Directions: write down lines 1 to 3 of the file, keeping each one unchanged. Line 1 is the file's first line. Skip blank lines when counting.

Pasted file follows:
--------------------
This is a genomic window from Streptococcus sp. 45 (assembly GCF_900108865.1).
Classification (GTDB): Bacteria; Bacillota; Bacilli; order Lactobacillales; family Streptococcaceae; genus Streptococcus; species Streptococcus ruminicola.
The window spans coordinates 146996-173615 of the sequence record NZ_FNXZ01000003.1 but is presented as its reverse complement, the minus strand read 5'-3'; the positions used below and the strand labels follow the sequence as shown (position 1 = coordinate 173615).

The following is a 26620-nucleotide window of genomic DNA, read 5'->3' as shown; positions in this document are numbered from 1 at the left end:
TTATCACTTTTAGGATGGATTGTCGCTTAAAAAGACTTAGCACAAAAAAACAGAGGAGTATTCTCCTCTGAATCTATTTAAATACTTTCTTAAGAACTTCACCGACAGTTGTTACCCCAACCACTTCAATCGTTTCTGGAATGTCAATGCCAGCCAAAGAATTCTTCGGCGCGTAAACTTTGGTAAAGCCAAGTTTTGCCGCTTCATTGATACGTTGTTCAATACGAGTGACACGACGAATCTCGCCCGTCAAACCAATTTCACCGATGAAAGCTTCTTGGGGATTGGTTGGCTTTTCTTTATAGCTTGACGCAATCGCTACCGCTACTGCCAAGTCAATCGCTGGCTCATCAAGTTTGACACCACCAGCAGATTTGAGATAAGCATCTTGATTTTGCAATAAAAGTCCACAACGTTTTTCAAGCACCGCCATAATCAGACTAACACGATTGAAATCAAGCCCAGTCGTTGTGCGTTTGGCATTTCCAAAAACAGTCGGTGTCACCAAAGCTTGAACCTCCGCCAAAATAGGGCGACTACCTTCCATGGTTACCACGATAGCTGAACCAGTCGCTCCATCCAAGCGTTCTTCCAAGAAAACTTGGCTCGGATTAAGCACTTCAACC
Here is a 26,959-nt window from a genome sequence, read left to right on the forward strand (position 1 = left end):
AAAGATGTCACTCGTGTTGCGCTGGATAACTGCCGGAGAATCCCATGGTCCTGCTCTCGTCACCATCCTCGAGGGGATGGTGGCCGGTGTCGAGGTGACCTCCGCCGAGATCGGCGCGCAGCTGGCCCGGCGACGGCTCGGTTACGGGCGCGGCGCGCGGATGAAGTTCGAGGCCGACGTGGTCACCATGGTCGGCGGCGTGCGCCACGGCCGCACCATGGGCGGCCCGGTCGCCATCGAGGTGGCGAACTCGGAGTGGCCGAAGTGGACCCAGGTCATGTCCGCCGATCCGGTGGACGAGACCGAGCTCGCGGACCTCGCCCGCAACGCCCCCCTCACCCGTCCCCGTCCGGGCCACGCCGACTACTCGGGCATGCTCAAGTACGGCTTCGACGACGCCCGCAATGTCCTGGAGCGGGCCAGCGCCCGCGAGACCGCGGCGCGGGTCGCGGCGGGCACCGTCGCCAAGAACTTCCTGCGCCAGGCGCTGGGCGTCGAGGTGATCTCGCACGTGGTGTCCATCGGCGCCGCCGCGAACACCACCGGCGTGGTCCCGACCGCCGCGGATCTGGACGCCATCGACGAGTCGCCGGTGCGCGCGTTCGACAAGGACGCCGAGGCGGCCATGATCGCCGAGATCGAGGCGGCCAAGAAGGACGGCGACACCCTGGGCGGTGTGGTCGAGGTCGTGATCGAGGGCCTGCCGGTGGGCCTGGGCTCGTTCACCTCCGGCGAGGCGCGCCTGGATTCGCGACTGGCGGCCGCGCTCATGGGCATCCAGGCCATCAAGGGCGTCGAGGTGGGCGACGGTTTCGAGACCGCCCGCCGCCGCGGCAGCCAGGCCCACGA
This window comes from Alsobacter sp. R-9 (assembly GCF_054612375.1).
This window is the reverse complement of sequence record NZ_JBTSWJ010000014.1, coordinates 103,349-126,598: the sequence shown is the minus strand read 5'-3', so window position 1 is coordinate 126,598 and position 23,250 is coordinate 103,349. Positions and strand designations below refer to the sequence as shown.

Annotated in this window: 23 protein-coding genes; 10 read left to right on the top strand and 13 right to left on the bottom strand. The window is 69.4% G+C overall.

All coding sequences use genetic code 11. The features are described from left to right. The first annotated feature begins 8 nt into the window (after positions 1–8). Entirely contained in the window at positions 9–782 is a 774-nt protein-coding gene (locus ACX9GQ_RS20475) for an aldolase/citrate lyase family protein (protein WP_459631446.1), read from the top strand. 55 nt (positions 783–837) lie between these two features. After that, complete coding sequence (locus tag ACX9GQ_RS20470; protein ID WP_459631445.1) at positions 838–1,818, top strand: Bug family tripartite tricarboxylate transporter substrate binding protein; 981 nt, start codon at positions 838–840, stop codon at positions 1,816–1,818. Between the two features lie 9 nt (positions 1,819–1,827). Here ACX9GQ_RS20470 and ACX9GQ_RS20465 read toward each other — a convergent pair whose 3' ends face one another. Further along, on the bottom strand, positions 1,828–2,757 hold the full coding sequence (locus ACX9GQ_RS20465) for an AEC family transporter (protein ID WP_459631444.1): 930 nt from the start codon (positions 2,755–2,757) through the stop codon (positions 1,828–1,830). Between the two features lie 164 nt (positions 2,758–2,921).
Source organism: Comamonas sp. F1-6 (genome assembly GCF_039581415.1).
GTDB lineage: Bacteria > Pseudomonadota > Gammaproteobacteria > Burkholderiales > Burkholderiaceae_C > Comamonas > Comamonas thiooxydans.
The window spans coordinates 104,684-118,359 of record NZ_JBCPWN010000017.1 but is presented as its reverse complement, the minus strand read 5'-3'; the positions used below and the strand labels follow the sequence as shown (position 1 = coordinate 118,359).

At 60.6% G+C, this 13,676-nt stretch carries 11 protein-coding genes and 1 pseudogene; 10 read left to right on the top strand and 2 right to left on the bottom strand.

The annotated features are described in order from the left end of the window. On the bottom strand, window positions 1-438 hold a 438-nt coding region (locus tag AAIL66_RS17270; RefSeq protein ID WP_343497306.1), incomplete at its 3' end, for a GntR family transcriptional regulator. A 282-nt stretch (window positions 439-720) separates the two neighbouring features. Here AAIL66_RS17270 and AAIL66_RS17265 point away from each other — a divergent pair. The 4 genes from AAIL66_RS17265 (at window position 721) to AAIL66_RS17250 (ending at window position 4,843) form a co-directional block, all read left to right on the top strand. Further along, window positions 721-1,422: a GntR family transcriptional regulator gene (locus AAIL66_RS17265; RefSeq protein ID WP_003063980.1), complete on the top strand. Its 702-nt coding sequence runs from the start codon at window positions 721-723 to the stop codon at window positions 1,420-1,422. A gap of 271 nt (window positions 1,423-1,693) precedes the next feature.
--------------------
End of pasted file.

This is a genomic window from Streptococcus sp. 45 (assembly GCF_900108865.1).
Classification (GTDB): Bacteria; Bacillota; Bacilli; order Lactobacillales; family Streptococcaceae; genus Streptococcus; species Streptococcus ruminicola.
The window spans coordinates 146996-173615 of the sequence record NZ_FNXZ01000003.1 but is presented as its reverse complement, the minus strand read 5'-3'; the positions used below and the strand labels follow the sequence as shown (position 1 = coordinate 173615).